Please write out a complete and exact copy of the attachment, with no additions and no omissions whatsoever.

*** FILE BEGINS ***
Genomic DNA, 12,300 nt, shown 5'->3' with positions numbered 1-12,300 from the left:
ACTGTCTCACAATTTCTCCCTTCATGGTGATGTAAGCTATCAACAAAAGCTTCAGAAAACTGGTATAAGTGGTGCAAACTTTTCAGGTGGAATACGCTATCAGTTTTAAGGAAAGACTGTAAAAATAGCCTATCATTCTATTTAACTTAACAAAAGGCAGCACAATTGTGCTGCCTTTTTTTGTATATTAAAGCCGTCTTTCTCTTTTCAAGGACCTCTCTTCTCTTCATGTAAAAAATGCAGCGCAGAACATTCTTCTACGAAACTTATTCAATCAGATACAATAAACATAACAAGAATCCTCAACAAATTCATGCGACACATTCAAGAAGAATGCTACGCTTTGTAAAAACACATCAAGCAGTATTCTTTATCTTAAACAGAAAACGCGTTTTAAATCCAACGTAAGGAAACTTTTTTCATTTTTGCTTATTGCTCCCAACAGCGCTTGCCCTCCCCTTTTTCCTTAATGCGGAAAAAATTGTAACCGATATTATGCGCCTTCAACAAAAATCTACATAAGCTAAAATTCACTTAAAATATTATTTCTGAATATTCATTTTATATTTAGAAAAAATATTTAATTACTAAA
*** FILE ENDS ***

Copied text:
Genomic DNA, 12,300 nt, shown 5'->3' with positions numbered 1-12,300 from the left:
ACTGTCTCACAATTTCTCCCTTCATGGTGATGTAAGCTATCAACAAAAGCTTCAGAAAACTGGTATAAGTGGTGCAAACTTTTCAGGTGGAATACGCTATCAGTTTTAAGGAAAGACTGTAAAAATAGCCTATCATTCTATTTAACTTAACAAAAGGCAGCACAATTGTGCTGCCTTTTTTTGTATATTAAAGCCGTCTTTCTCTTTTCAAGGACCTCTCTTCTCTTCATGTAAAAAATGCAGCGCAGAACATTCTTCTACGAAACTTATTCAATCAGATACAATAAACATAACAAGAATCCTCAACAAATTCATGCGACACATTCAAGAAGAATGCTACGCTTTGTAAAAACACATCAAGCAGTATTCTTTATCTTAAACAGAAAACGCGTTTTAAATCCAACGTAAGGAAACTTTTTTCATTTTTGCTTATTGCTCCCAACAGCGCTTGCCCTCCCCTTTTTCCTTAATGCGGAAAAAATTGTAACCGATATTATGCGCCTTCAACAAAAATCTACATAAGCTAAAATTCACTTAAAATATTATTTCTGAATATTCATTTTATATTTAGAAAAAATATTTAATTACTAAA